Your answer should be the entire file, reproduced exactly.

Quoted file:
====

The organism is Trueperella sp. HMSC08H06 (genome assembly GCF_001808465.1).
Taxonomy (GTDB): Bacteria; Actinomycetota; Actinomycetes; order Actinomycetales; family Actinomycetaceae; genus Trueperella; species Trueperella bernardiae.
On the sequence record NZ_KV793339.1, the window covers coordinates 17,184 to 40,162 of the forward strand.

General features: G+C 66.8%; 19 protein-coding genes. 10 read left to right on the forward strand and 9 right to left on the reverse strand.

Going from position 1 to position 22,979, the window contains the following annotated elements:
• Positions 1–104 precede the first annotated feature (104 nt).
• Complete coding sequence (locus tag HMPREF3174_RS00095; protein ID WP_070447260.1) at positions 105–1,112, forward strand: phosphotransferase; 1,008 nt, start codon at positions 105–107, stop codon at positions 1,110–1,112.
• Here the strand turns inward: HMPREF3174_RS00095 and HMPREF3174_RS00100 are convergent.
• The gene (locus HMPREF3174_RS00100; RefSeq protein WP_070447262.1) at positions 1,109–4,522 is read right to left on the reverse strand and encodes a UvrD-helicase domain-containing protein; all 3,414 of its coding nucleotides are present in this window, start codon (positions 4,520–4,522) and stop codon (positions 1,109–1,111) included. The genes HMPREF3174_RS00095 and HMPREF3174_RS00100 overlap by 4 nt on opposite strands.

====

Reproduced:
The organism is Trueperella sp. HMSC08H06 (genome assembly GCF_001808465.1).
Taxonomy (GTDB): Bacteria; Actinomycetota; Actinomycetes; order Actinomycetales; family Actinomycetaceae; genus Trueperella; species Trueperella bernardiae.
On the sequence record NZ_KV793339.1, the window covers coordinates 17,184 to 40,162 of the forward strand.

General features: G+C 66.8%; 19 protein-coding genes. 10 read left to right on the forward strand and 9 right to left on the reverse strand.

Going from position 1 to position 22,979, the window contains the following annotated elements:
• Positions 1–104 precede the first annotated feature (104 nt).
• Complete coding sequence (locus tag HMPREF3174_RS00095; protein ID WP_070447260.1) at positions 105–1,112, forward strand: phosphotransferase; 1,008 nt, start codon at positions 105–107, stop codon at positions 1,110–1,112.
• Here the strand turns inward: HMPREF3174_RS00095 and HMPREF3174_RS00100 are convergent.
• The gene (locus HMPREF3174_RS00100; RefSeq protein WP_070447262.1) at positions 1,109–4,522 is read right to left on the reverse strand and encodes a UvrD-helicase domain-containing protein; all 3,414 of its coding nucleotides are present in this window, start codon (positions 4,520–4,522) and stop codon (positions 1,109–1,111) included. The genes HMPREF3174_RS00095 and HMPREF3174_RS00100 overlap by 4 nt on opposite strands.